A large chunk of Omicron cases in India as the country faces a third wave of the COVID-19 pandemic have been reported from big cities, the head of the country’s vaccine task force told NDTV today, adding the third wave of the pandemic is very much here.
Large cities like Mumbai, Delhi and Kolkata have a combined 75 per cent share of infections of the highly transmissible coronavirus variant Omicron that was first detected in South Africa in November, said Dr NK Arora, who has been very closely involved with the rollout of vaccines from the very onset.
“Look at whatever the variants have been genome sequenced… We got our first virus right in the first week of December. So, last week, nationally overall, 12 per cent of the variants identified were Omicron and the week gone by in the previous week, it has increased to 28 per cent. So, it is rapidly increasing as a proportion of all the Covid infections in the country. Now, having said that, I must also say something more important and that is that around the major metro cities, Delhi, Mumbai, Kolkata and particularly Delhi, it is over 75 per cent of all the isolates now,” said Dr Arora, who is Chairman of the National Technical Advisory Group on Immunisation, or NTAGI.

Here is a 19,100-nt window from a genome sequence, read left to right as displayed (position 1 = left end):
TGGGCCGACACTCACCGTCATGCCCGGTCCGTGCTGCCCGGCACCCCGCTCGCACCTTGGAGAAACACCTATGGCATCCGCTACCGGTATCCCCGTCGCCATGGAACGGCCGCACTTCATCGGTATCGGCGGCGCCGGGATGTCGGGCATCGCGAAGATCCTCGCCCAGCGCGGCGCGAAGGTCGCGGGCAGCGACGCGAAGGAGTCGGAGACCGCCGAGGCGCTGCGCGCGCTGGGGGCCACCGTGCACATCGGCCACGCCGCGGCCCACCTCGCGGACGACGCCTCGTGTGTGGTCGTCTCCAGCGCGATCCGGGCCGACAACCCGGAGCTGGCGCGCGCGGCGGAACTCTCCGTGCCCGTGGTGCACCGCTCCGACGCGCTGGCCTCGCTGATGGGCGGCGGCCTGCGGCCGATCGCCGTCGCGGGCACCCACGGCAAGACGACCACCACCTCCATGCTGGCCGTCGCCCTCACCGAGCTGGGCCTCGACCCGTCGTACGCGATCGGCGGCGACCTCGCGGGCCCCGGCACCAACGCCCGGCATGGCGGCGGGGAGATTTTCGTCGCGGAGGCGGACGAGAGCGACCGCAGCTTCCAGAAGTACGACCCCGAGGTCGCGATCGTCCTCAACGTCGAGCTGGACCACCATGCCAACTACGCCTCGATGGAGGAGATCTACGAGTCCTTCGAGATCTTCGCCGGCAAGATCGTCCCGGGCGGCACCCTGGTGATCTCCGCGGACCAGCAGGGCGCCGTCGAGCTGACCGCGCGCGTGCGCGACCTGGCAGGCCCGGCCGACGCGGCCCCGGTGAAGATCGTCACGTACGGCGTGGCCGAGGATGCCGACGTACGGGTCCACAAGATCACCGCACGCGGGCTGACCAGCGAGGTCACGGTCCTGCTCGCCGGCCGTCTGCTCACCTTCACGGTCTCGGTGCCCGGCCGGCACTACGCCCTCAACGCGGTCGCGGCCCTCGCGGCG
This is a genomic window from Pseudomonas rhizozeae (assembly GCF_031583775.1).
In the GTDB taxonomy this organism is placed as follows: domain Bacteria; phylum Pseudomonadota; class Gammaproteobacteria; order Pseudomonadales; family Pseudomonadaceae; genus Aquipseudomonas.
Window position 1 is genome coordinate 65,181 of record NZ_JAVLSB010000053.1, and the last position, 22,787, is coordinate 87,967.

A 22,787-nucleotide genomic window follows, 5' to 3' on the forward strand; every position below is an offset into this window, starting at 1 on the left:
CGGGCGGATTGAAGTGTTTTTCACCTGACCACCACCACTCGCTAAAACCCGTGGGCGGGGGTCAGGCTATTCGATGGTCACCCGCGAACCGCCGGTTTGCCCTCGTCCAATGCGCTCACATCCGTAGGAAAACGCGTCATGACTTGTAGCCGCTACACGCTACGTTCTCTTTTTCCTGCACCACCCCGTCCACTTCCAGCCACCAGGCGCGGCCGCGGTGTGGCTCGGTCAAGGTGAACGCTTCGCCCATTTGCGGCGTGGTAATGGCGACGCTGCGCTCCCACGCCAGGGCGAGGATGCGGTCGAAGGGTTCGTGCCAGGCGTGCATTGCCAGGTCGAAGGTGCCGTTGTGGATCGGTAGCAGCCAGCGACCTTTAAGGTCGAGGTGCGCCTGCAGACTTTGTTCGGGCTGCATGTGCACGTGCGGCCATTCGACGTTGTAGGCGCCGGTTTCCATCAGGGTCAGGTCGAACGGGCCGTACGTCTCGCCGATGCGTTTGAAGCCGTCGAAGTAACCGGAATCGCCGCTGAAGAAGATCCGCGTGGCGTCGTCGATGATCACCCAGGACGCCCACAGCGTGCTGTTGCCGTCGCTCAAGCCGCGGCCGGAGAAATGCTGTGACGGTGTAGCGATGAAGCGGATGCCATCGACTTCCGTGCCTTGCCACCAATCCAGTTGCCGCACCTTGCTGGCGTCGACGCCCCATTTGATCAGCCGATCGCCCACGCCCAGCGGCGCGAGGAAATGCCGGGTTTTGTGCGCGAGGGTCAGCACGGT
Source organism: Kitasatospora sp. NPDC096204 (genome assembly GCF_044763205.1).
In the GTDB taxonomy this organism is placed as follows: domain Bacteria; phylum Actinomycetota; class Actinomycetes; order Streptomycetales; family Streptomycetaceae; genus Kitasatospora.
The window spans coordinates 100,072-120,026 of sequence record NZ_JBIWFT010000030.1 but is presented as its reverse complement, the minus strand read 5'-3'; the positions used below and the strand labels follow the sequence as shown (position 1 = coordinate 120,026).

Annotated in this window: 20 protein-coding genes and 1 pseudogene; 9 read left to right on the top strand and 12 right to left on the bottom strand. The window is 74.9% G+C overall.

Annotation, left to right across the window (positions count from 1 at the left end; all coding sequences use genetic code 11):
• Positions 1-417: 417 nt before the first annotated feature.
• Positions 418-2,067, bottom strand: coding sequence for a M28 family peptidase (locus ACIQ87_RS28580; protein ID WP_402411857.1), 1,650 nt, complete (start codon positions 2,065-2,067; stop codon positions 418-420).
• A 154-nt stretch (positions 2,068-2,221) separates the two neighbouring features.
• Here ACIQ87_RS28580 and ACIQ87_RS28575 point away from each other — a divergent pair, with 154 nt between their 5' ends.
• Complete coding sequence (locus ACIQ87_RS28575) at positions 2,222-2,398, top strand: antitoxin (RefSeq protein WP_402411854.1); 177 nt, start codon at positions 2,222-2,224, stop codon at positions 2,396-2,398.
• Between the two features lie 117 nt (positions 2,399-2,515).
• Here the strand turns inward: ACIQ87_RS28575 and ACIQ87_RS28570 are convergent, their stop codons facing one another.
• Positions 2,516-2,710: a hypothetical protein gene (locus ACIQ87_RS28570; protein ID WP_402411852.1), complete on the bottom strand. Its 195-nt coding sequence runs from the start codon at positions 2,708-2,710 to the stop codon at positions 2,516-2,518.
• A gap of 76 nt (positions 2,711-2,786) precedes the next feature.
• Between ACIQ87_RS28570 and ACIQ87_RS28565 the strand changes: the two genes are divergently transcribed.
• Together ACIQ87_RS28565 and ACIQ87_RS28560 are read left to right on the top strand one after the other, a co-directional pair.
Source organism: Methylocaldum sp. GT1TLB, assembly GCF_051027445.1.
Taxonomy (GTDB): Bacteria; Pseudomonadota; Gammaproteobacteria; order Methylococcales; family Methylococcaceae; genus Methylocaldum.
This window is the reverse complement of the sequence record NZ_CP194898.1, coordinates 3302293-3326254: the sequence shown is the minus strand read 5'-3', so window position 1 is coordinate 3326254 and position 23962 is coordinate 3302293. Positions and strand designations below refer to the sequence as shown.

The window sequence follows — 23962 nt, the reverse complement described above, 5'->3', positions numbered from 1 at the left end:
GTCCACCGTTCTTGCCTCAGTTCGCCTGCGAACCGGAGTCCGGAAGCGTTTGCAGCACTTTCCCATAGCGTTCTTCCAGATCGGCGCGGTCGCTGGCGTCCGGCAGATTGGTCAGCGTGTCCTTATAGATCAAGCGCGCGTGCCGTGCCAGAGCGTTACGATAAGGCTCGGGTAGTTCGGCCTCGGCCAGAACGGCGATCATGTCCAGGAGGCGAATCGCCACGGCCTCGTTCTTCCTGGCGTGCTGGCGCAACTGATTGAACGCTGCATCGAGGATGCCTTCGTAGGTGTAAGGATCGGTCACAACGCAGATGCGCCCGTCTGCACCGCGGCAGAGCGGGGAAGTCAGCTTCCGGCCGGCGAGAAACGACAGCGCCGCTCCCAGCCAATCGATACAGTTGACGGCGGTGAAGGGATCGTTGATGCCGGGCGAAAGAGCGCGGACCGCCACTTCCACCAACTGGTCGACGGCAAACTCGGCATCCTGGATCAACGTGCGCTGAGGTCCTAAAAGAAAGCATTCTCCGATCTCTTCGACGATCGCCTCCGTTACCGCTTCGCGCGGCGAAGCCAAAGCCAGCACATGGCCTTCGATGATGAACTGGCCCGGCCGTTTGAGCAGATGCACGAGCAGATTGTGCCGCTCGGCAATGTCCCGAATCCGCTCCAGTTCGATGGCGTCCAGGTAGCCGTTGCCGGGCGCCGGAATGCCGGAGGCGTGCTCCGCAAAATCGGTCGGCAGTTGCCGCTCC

India has so far reported 1,700 Omicron cases, with Maharashtra reporting the most number of infections at 510. The country also saw a 22 per cent jump in new COVID-19 cases, government data this morning showed.
Dr Arora said the third wave of the pandemic is very much here.
“India is clearly in the third wave of COVID-19. And the whole wave seems to be driven by a new variant and today it is Omicron,” Dr NK Arora told NDTV, adding this is supported by evidence from the last four-five days that saw “galloping increase in the number of cases”.
On another significant point, Dr Arora dismissed concerns that vaccines being given to 15-18 age group, who started getting the anti-Covid jabs today, could be unsafe as the doses had their shelf-life extended.
“It is absolutely safe. See, initially when the vaccines were being produced, the overall shelf-life issues were available only for that period when the studies were being done. Now, today, with the experience and the time, since when the vaccine was produced, the shelf-life has been evaluated through various animal studies. And it clearly shows that the vaccine is effective and active potency is maintained up to 12 months,” Dr Arora said.
Pharma firm Bharat Biotech was allowed to extend the shelf-life of Covaxin by India’s drugs regulator on December 20.